Commentary

Verizon's New Challenge Highlights FCC's Failure To Reclass Broadband

The same day that the Federal Communications Commission voted 3-2 to enact neutrality regulations, Verizon vowed to challenge the move in court. This week, the telecom made good on its threat.

In papers filed with the U.S. Court of Appeals for the D.C. Circuit, Verizon argues that the FCC lacks the authority to require that broadband providers follow open Internet rules. The telecom also argues that the agency abused its rulemaking discretion in passing the regulations.

Verizon claims it's entitled to appeal the order immediately on the theory that its licenses were modified by the new regulations.

The rules passed by the FCC last December are similar to the proposal that Verizon and Google floated last year, but with a few key differences.

Verizon and Google proposed that only wireline networks should be required to follow some open Internet principles. Specifically, the Verizon-Google principle called only for the wireline networks to avoid blocking sites or services, but would have allowed paid prioritization -- or fast lanes for so-called "specialized services."

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Instead, the FCC banned wireline providers from blocking material and also from engaging in unreasonable discrimination -- which can include paid prioritization. And the FCC also prohibited wireless providers from blocking sites and competing apps.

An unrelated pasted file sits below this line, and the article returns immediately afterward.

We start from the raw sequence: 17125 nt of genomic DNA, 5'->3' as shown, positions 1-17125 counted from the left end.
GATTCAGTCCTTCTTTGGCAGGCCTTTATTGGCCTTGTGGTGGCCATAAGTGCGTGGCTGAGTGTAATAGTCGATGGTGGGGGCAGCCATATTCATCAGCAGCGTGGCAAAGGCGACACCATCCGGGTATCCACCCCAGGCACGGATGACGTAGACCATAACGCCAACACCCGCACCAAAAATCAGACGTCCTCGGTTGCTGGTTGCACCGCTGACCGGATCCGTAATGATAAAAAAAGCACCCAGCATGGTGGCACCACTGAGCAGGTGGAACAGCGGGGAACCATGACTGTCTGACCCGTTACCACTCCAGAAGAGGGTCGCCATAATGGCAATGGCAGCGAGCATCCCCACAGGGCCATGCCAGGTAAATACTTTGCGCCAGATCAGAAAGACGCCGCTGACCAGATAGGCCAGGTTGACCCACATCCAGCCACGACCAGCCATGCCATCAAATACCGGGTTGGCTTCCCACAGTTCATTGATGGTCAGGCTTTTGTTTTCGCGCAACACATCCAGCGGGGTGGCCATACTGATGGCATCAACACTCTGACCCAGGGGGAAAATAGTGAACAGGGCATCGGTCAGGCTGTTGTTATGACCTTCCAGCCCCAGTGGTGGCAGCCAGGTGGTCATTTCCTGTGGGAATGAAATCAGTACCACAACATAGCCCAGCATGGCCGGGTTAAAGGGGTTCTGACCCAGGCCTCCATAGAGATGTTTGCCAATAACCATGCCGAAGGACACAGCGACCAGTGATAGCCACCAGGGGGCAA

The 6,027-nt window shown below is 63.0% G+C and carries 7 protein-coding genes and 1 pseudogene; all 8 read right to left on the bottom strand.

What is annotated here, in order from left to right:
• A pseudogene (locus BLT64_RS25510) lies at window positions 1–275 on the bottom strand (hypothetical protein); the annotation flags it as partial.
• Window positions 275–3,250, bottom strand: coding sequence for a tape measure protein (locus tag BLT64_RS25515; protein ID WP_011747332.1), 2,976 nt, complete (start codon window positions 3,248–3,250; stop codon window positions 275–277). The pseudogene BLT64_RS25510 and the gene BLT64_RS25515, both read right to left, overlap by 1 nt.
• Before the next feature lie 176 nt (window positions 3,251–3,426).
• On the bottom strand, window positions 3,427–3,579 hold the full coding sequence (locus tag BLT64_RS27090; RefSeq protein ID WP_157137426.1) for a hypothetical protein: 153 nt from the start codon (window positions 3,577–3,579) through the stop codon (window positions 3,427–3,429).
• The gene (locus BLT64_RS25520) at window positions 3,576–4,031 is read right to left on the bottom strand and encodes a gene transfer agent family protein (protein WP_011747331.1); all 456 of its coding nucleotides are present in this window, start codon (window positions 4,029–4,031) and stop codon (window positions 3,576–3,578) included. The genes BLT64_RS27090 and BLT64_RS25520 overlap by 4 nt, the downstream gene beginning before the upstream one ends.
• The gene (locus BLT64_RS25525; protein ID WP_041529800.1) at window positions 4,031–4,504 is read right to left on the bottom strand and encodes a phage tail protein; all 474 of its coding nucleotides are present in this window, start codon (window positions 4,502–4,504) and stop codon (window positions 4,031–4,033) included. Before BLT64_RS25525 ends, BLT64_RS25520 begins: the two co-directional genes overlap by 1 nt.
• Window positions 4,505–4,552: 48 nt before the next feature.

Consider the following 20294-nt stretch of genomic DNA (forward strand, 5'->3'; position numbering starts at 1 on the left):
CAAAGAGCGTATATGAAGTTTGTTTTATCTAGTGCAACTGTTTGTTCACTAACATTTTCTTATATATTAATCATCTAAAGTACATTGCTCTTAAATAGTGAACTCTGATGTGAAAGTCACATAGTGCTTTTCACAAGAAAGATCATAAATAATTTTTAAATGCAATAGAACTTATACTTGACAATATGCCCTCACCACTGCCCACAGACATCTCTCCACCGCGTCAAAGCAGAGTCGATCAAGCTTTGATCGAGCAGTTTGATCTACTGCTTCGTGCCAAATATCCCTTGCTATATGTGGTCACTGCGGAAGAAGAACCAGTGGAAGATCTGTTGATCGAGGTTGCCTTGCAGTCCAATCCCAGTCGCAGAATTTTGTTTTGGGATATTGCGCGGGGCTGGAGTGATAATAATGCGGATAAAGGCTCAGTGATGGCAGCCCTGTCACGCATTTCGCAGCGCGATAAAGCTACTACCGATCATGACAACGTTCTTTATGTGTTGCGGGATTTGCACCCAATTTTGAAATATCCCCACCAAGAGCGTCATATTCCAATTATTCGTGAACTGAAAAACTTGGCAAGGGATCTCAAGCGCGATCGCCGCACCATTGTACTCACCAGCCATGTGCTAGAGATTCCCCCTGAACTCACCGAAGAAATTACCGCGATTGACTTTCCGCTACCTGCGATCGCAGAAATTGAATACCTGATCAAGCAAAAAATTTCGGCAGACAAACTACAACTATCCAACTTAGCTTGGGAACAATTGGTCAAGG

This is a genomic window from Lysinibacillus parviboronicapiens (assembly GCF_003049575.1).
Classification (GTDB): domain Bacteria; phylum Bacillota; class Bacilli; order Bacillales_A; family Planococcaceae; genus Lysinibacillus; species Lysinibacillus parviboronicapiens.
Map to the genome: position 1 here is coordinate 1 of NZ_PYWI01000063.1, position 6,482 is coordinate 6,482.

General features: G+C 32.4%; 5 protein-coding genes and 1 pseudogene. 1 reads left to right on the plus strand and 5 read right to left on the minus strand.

What's more, Verizon and Google said that Congress should pass legislation, not that an administrative agency like the FCC should issue new rules.

Verizon is also asking that its case be heard by the same three judges who ruled last year that the FCC lacked authority to sanction Comcast. Those judges said that the FCC has no jurisdiction to enforce neutrality rules because it currently considers broadband as a Title I information service, and not a Title II telecommunications service

Verizon argues that its appeal "presents the same basic question of the FCC's statutory authority over broadband Internet access services at issue in Comcast" and that the judges who ruled in favor of Comcast are "already highly versed in the substantial body of legal material relevant to this continuing controversy."

If those judges accept this case, it's hard to imagine that they would do anything other than toss the FCC's new rules. Of course, the FCC left itself vulnerable to just this kind of challenge when it attempted to pass neutrality regulations without first reclassifying broadband access as a telecommunications service, regulated under Title II of the Telecommunications Act.

Should the FCC want to pass neutrality rules that have a shot at withstanding a legal challenge, the agency might have no choice but to reclassify broadband access as a Title II service.

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